There is a huge difference between inspiration and outright plagiarism, but you speak of inspiration and I have been inspired by many photographers, either famous, on the web or otherwise. Does that mean if I take that inspiration and go out and shoot a photo of my own in the hope that it might be as good as them that you are "appalled" as a result?
07/24/2015 05:37:37 PM · #9
I have no problem with people recreating something that they've seen. I don't consider it copying or plagiarism and I wouldn't automatically vote it down. However, as a voter do I get bored and how bored I am by an image does get factored into how I vote.
07/24/2015 05:46:10 PM · #10
Originally posted by Covert_Oddity:

Originally posted by RKT:

Can someone tell me why so many people use google searches, or other web searches for "inspiration"? When I first realized people did this, I was a little shocked...maybe not shocked, perhaps vaguely appalled. When the first thing someone wants to do when a challenge is announced, or for just basic inspiration, is to go search the internet for what other people have done, I want to know why? Is this the whole art vs. craft sort of argument? Learning site or not, I think this kinda sucks. This is not creativity. This is just lazy. Even outside of DPC I know of several people who do this, constantly, and get told over and over how creative they are. Isn't that a bit like cheating?

All that being said, I like a photo that makes me feel something...anything. I like pretty things too. My pretty is probably different than your pretty. It's all so subjective! But basically copying someone else's idea...bleh. I know it's hard to be completely original, but damn...I had no idea so many relied on the internet for inspiration. Guess I'm kind of naive about that, but when I took up my camera so long ago, I couldn't use the internet for inspiration, I had to use my own head, what I learned in school and life in general. Open you eyes and just see.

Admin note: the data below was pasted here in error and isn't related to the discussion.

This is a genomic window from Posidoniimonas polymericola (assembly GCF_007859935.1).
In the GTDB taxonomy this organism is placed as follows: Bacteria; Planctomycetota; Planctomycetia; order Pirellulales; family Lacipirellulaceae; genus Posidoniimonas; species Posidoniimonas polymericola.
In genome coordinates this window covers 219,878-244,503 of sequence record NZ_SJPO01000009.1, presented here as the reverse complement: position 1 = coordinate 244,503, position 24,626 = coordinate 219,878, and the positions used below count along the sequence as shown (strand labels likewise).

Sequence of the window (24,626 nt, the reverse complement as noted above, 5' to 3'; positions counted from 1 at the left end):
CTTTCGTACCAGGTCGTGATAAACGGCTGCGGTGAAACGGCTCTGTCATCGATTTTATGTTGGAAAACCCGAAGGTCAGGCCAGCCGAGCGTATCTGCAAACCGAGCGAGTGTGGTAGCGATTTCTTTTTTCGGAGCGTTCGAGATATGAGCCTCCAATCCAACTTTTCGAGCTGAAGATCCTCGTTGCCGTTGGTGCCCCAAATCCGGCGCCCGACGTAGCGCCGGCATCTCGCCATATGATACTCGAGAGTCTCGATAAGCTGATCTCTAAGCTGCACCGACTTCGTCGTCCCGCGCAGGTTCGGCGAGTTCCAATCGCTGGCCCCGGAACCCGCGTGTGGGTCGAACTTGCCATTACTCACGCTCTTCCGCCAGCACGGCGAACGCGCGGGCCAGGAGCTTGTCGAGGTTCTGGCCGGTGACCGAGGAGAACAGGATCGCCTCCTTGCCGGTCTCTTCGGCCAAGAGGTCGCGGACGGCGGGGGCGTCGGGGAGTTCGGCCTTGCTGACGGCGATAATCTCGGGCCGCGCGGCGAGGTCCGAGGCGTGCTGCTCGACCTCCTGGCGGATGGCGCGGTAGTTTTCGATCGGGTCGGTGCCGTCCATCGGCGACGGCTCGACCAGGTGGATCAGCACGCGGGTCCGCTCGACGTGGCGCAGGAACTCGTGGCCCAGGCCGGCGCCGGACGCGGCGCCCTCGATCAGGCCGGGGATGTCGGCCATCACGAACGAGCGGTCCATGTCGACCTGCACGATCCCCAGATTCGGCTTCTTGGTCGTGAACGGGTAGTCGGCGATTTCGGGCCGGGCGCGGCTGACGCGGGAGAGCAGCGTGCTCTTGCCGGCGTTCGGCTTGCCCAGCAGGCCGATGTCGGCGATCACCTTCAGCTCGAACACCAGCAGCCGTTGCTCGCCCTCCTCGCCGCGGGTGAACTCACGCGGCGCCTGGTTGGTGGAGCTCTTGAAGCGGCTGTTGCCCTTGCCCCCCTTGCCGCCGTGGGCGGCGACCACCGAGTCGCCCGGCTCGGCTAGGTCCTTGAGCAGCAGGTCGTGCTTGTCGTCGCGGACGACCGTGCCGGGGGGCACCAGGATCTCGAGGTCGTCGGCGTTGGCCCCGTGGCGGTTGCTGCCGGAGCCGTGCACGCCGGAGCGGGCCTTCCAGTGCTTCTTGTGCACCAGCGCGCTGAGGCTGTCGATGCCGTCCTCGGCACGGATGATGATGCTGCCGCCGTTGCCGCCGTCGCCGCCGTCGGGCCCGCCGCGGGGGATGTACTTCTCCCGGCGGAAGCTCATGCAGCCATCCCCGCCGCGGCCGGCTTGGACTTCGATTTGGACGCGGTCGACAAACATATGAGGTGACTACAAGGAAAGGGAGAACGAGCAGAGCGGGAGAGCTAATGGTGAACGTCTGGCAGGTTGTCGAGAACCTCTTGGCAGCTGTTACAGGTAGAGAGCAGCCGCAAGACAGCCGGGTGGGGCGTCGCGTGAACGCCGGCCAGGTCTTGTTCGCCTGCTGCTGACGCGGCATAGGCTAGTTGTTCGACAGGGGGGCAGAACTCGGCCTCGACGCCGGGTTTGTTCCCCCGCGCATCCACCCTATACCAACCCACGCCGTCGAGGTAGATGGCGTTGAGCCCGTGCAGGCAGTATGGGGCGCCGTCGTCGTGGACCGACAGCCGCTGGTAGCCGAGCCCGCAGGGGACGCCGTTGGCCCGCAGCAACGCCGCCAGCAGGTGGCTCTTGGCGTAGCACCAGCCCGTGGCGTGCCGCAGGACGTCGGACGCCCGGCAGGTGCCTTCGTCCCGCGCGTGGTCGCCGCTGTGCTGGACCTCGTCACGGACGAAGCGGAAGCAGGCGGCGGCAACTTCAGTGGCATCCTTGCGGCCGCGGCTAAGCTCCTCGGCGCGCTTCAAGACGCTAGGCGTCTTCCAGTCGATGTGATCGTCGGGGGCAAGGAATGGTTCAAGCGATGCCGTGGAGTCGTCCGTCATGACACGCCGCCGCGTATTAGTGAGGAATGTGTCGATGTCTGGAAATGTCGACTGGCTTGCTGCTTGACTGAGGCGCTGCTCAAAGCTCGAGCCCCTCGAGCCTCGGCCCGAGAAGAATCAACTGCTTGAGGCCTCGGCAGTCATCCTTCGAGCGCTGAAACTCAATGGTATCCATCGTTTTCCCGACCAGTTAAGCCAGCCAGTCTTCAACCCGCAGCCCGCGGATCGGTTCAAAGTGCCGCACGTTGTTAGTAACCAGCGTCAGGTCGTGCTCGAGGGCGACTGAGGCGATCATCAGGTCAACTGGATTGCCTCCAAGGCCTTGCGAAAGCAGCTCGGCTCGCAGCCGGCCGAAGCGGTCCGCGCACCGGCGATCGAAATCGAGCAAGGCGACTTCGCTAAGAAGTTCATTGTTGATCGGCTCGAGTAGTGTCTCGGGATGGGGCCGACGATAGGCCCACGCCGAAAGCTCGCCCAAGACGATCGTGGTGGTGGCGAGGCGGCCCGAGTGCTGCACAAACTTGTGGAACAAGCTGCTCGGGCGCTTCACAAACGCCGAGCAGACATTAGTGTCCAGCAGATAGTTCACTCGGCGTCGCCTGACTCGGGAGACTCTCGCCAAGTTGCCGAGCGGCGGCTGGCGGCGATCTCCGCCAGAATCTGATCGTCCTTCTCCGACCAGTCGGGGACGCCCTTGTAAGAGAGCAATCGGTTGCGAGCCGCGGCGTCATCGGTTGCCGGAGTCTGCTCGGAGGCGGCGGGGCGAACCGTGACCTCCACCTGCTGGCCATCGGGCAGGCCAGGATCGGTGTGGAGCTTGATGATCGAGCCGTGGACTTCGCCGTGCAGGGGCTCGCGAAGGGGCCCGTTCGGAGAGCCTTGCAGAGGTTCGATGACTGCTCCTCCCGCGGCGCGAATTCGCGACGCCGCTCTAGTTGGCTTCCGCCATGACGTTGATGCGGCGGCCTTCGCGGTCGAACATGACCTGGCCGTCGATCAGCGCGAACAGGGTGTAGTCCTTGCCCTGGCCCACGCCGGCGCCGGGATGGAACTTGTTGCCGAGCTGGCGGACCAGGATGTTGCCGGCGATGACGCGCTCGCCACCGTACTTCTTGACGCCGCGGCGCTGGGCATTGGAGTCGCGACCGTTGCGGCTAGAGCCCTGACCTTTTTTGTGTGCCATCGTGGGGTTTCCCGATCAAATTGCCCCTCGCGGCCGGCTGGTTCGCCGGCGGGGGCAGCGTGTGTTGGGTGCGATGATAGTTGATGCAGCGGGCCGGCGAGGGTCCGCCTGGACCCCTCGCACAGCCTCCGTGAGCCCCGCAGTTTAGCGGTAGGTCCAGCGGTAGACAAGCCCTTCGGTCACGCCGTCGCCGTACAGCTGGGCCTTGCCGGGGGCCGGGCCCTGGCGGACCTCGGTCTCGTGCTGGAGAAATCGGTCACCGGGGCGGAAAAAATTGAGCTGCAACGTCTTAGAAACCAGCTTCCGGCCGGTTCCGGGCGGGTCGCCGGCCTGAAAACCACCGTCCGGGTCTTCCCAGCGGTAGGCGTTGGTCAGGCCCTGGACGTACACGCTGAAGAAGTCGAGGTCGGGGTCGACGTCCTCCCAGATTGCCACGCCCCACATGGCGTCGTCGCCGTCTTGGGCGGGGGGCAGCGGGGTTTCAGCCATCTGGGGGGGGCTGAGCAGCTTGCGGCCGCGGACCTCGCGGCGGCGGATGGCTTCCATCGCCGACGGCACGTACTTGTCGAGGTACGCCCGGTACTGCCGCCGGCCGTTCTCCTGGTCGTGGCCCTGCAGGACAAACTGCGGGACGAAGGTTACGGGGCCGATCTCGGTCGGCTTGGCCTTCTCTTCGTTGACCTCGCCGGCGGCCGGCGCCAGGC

I went off on a sort of tangent Don, but I'm glad you brought this up. It's been bugging me for a long long time.


You call out what you learned in school. Wasn't that written by someone else, created by someone else, something you took onboard and used it as inspiration for your own ideas? What's the difference between that and looking at other peoples creativity online and using that for inspiration.